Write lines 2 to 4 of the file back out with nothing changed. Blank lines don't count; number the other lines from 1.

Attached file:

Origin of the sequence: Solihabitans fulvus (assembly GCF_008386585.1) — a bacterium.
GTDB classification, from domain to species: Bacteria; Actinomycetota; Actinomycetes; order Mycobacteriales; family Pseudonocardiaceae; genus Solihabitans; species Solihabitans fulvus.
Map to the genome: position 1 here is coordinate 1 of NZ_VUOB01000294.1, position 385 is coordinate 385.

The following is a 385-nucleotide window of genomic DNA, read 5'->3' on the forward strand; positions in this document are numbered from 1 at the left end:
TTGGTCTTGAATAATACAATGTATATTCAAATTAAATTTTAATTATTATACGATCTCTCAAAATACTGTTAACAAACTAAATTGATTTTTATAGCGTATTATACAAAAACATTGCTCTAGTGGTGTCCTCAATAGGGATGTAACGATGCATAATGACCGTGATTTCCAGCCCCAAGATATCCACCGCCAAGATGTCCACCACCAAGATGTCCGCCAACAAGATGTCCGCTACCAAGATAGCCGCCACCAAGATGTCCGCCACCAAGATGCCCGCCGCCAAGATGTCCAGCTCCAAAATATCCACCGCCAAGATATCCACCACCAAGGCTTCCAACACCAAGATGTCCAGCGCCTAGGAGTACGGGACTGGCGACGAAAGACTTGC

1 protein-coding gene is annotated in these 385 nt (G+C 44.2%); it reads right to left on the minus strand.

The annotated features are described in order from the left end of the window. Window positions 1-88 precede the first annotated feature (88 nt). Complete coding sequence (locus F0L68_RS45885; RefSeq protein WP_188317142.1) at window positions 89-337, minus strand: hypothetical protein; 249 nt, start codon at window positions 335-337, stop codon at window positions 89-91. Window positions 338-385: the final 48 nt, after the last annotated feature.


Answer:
GTDB classification, from domain to species: Bacteria; Actinomycetota; Actinomycetes; order Mycobacteriales; family Pseudonocardiaceae; genus Solihabitans; species Solihabitans fulvus.
Map to the genome: position 1 here is coordinate 1 of NZ_VUOB01000294.1, position 385 is coordinate 385.

The following is a 385-nucleotide window of genomic DNA, read 5'->3' on the forward strand; positions in this document are numbered from 1 at the left end: